Birdsong Track One: Winter 2009
Birdsong is another entry in what is becoming an increasingly crowded category of beautifully designed and executed anthology titles. With just 6 strips in it’s 80 pages, some self-contained stories, some opening entries in serials, this is one anthology where every strip has room to tell a story, and all six make fine use of the space available, making Songbird yet another classy book that you really should be looking at.
One unusual aspect of Songbird is that it’s deliberately designed to be read both ways – with double covers and stories that read from left to right, and one that reads right to left, manga style, and there’s even one designed to read either way.
It features a mixture of new and familiar artists, including a firm FPI blog favourite Sarah McIntyre and one of my favourite recent discoveries, the brilliant Warwick Johnson Cadwell, whose work I first saw and admired so much in New British Comics #2. But best of all, I’ve discovered someone else whose work I’m loving….
(Will Kirkby’s Peckham, hyper-kinetic stuff, bits of Paul Pope, bits of Simon Gane, all gorgeous. From Birdsong 1, Failboat Press)
And that someone is Will Kirkby and his strip Peckham, 16 pages of madcap action and absolutely cracking artwork, reminiscent of Paul Pope/Simon Gane in it’s lines and pacing – and that’s some compliment. Peckham’s opening chapter drops us right into the action, where various magical things are going on, hellhounds being sold to local crooks, magical tomes, and even the infamous Enid Blyton Five Find Innsmouth; “written during the dark years when she was fucked off her tits on toad poison and gin”. Peckham, as you’ve hopefully realised, is fast, smart and mouthy. A great opener.
(Nikki Stu’s manic energy laced tale – sort of Stop The Pigeon with manga-ish stylings. From Birdsong 1, Failboat Press)
Next up, Nikki Stu with TC. Acorn And Longtail, A Boy And Bird Team. A veritable flight of fantasy with a boy, a bird and a chase to intercept a pigeon that was going so well until the Pixel Moth gets involved. It’s another fast paced strip, with a lovely (if sometimes rough and slightly unclear) style. Packed with potential but just a little bit more control and idea of what she wants to do with the strip and Nikki’s onto a winner.
(David O’Connel’s opener to his 2 pager Little Fish. From Birdsong 1, Failboat Press)
David O’Connell’s short 2 pager Little Fish is a quick, simple tale of a couple of sentimental crooks about to rob the local aquarium. The only complaint is that I wanted more. Whilst mentioning O’Connell I should point out that you should be following his great scifi, pulp, steampunk, adventure Tozo comic.
(The marvellous Sarah McIntyre with Thames Reach from Birdsong 1, Failboat Press)
Then we get Sarah McIntyre’s Thames Reach which sees a lonely girl wandering around her bit of London and being chosen as a final resting place by a terminal pigeon. Just 4 pages, but I shouldn’t have to tell you by now that I think Sarah McIntyre’s one of the most naturally talented young cartoonists I’ve seen for ever such a long time. That her art is so gorgeously expressive and so mature belies the fact that she’s only been doing this comics lark properly for a few years. Thames Reach is a beautiful, sad little thing of a comic – in just two pages she sketches a sad, lonely character and only adds a little bit of comedy with the inclusion of a dying pigeon. So nicely done.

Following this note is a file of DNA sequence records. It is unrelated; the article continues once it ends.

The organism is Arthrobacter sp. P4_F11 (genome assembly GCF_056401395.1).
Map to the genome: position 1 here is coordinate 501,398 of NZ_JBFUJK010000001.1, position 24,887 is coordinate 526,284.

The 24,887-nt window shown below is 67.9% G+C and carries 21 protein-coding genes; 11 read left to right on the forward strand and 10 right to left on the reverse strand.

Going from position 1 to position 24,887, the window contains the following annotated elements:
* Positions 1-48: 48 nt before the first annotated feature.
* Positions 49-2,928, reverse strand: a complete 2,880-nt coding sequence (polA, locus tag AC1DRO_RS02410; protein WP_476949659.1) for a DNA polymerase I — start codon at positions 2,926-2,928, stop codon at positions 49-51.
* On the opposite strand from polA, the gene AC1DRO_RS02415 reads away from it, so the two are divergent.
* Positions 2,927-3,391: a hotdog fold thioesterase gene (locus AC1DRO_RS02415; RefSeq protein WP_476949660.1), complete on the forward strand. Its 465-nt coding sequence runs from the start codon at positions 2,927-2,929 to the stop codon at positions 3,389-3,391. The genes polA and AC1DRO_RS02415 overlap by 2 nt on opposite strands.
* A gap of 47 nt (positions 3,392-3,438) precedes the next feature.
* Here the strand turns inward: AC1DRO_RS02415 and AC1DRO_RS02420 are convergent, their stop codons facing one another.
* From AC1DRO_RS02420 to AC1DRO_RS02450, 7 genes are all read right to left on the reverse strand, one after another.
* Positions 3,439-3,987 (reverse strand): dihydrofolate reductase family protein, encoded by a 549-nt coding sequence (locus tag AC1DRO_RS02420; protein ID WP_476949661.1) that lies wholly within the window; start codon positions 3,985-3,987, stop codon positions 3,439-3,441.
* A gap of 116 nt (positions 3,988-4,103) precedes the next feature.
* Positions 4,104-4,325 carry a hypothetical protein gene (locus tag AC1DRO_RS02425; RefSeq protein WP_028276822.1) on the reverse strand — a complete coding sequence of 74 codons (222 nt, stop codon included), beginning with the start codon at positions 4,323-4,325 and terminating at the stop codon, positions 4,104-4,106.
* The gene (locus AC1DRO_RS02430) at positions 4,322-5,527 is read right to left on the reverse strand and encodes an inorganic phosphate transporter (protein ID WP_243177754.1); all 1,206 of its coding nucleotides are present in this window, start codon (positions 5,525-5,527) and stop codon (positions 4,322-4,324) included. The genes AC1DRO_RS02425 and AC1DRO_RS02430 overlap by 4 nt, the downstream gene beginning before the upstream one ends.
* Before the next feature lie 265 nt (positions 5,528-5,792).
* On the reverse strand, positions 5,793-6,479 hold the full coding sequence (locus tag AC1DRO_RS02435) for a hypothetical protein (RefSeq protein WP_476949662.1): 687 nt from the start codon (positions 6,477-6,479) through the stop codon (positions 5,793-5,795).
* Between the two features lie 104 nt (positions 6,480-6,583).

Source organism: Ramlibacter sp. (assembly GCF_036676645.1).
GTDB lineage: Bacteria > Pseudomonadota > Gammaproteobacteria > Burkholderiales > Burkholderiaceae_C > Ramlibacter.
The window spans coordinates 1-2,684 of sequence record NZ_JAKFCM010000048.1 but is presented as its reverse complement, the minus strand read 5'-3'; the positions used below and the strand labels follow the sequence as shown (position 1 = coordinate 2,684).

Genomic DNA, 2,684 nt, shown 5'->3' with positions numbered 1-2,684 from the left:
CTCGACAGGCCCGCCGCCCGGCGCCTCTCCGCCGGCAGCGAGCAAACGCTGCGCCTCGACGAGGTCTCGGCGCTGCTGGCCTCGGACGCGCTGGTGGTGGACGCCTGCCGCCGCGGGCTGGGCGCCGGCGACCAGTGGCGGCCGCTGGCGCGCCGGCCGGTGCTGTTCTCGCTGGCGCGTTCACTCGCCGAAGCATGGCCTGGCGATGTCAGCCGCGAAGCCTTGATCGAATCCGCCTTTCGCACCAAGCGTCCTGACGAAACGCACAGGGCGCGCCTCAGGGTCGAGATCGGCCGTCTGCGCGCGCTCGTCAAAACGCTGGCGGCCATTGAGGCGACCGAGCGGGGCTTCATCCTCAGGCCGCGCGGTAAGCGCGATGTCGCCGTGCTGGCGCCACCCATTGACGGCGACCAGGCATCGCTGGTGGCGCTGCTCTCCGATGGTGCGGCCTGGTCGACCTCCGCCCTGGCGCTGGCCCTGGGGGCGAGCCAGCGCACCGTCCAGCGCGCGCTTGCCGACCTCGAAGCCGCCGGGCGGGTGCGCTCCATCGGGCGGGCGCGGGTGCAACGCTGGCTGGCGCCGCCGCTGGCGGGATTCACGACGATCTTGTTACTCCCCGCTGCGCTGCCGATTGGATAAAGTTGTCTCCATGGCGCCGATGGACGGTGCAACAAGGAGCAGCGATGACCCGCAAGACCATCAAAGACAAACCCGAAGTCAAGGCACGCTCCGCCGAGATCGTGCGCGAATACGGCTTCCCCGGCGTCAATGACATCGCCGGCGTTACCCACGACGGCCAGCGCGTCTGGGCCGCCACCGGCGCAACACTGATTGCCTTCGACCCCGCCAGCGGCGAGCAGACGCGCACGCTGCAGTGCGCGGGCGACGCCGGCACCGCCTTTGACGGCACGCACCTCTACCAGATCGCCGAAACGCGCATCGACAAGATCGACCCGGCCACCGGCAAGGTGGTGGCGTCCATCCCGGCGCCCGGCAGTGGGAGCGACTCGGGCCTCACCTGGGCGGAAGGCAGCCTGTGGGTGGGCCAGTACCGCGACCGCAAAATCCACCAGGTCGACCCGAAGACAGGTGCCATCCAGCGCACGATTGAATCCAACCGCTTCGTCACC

(The first & last pages from Defenders Of Albion by Warwick Johnson Cadwell, but because the strips designed to be read either way – a palindromatic comic – it could be last and first. But whatever it is, I think it’s gorgeous. From Birdsong 1, Failboat Press)
And then along comes Warwick Johnson Cadwell with his Defenders Of Albion strip. It’s intended to be an ongoing strip but this first 16 pages is a mere preview, constructed oh so cleverly as a palindromatic comic, to be read either way. Packed with expression, emotion and incredible artwork it’s got very little story but introduces us to a schoolboy’s introverted life and the world of Albion that may, or may not, be a figment of the boy’s fantasy life. The Palindromic thing is a cute, clever trick, but WJC’s strip is great without it.
(Ginnel by Naniiebim, done in proper manga style, reading right to left, from Birdsong 1, Failboat Press)
The final strip in Birdsong is actually the first and only strip in Songbird, designed that way so that Naniiebim’s Ginnel can be presented back to front and left to right in proper manga fashion. The artwork is good; open, rough lines, but lacking focus and the storytelling suffers meaning that 16 pages fly by a little too fast. A boy wakes up, injured and bloody, in a narrow, fenced-in alleyway that seems to loop round on itself in endless repetition. Where the hell is he, why, and most importantly how’s he going to get out? Perhaps the freaky girl who comes along snacking on the snails she’s catching can help? It’s certainly intriguing, but all over too quickly. One to revisit next time and see if it improves.
All in all, six strips, six good reads, with three; Kirkby, WJC and McIntyre’s that were wonderful. That’s a fine, fine bit of quality control. Birdsong issue 2 will be out sometime later in the year. Looking forward to it already.
Birdsong is available to buy from the Etsy store. It’s ever so worth it. And if you want to buy it direct get in touch – contact email is email@example.com which is also their paypal email as well, the book will set you back just £5 with £1.20 p&p. There’s also a Birdsong blog with works in progress – well worth a look.